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February Newsletter: Honeybee Update, Buyer Bee-ware


Honeybee Update:

We are still recovering from the storm. Our losses didn’t come because of the initial storm, but what followed. We moved a 3rd of our hives to the Arcadia area, we thought it was best to "Spread them out, so if one area gets hit hard then at least we will have enough hives to rebuild." Although the bees made it through the storm they did not make it through the flood. These hives were completely swept away. The peace of mind we have is that we drilled holes in the top box, if water rushed into the main entrance the bees had a way to escape. This trick is something we learned from the floods of Harvey in Texas. A third of the hives that are responsible for the honey we offer are gone. Although this truth stings, we know that we are still very blessed. At least we have what we need to regrow and rebuild our apiaries.

As we reported in October, honeybees were starving. Our bees were fine because due to beekeeper illness within our team, we did not harvest prior to the storm like most local beekeepers did. Unfortunately, the honeybees that were affected by the storm became weak due lack of nutrition. Those bees either died or succumb to disease/infections. The bees that died left the perfect environment for pests and disease.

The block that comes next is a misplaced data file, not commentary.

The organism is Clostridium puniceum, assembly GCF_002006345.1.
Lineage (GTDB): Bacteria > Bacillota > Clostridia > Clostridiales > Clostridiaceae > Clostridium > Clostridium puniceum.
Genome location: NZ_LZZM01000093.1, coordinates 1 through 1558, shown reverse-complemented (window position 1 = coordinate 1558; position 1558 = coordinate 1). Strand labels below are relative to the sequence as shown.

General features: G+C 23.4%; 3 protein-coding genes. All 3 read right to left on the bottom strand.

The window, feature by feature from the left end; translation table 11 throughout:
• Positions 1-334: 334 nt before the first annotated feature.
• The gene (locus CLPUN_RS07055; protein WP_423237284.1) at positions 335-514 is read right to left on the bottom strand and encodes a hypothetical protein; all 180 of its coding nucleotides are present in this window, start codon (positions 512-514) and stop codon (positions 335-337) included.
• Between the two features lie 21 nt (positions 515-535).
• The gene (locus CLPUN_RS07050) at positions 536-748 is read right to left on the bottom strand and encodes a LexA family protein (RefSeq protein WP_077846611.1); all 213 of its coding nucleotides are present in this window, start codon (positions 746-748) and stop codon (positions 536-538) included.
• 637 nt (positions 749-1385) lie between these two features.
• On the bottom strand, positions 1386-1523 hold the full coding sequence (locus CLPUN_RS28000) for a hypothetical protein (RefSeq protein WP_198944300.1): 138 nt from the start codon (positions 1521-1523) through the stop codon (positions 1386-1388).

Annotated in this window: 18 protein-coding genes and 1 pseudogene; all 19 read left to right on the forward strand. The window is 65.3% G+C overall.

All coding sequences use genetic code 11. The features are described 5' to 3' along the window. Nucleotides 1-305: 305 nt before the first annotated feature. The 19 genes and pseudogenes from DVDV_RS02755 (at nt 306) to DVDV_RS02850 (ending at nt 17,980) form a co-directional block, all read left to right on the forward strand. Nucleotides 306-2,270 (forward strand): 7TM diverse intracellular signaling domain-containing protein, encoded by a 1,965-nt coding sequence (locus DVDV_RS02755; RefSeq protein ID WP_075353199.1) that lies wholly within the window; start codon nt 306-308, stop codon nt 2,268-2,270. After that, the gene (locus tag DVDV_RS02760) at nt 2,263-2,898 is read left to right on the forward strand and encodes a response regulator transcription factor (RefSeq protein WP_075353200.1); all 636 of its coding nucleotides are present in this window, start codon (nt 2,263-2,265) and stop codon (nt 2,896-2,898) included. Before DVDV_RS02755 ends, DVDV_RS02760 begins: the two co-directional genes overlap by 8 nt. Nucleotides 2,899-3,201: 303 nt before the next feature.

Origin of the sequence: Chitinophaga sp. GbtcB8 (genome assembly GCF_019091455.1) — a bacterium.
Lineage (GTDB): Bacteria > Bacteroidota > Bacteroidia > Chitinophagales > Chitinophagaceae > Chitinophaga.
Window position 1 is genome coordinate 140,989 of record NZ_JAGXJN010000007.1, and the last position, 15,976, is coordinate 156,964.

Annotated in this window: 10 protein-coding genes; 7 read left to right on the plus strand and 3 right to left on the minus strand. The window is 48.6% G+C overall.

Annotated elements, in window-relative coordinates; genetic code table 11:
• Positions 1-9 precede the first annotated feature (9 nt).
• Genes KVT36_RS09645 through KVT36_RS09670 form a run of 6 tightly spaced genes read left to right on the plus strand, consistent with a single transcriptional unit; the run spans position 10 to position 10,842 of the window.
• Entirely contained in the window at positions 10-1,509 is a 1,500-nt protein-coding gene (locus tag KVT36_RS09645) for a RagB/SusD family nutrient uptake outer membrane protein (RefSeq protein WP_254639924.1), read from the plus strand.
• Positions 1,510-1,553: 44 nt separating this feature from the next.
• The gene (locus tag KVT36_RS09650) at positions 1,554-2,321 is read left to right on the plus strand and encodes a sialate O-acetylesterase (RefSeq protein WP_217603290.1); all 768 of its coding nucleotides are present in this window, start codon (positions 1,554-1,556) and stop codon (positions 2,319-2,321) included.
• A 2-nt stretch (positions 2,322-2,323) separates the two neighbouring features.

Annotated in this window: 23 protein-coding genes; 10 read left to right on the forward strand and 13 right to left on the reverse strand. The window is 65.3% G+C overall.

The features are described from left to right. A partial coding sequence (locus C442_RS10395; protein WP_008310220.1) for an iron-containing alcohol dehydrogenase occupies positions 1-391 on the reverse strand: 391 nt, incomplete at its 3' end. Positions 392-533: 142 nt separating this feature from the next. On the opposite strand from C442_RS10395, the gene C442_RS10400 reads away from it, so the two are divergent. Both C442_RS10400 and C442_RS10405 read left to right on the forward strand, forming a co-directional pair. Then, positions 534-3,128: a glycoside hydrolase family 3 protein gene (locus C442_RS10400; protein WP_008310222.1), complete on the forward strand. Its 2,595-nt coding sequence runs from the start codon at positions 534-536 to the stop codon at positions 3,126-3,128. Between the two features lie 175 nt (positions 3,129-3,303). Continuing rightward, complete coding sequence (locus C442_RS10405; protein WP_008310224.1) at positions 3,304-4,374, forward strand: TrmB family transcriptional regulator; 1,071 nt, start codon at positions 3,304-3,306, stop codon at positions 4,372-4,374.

Honeybees are opportunists by nature. They will raid a dead colonies storage just because they can. This why we tell folks that when they call pest control to euthanize a hive, they are potentially killing other hives within a 3-mile radius. Some honeybees are also drifters…if they become orphans because their family died or is dying, their family pheromone will dissipate allowing them to drift into another colony to be adopted. (Each hive has its own pheromones like a fingerprint. If a hive’s front entrance is approached by a bee that has a pheromone of another hive, they will attack) To add insult to injury a number of our bee yards in south Sarasota County became sick and/or died due to drifters or raiding sick, dead, or poisoned hives. Some storm-made homeless bee colonies were poisoned by pest control for moving to an undesirable location on someone’s property. So, we had yet another wave of losses.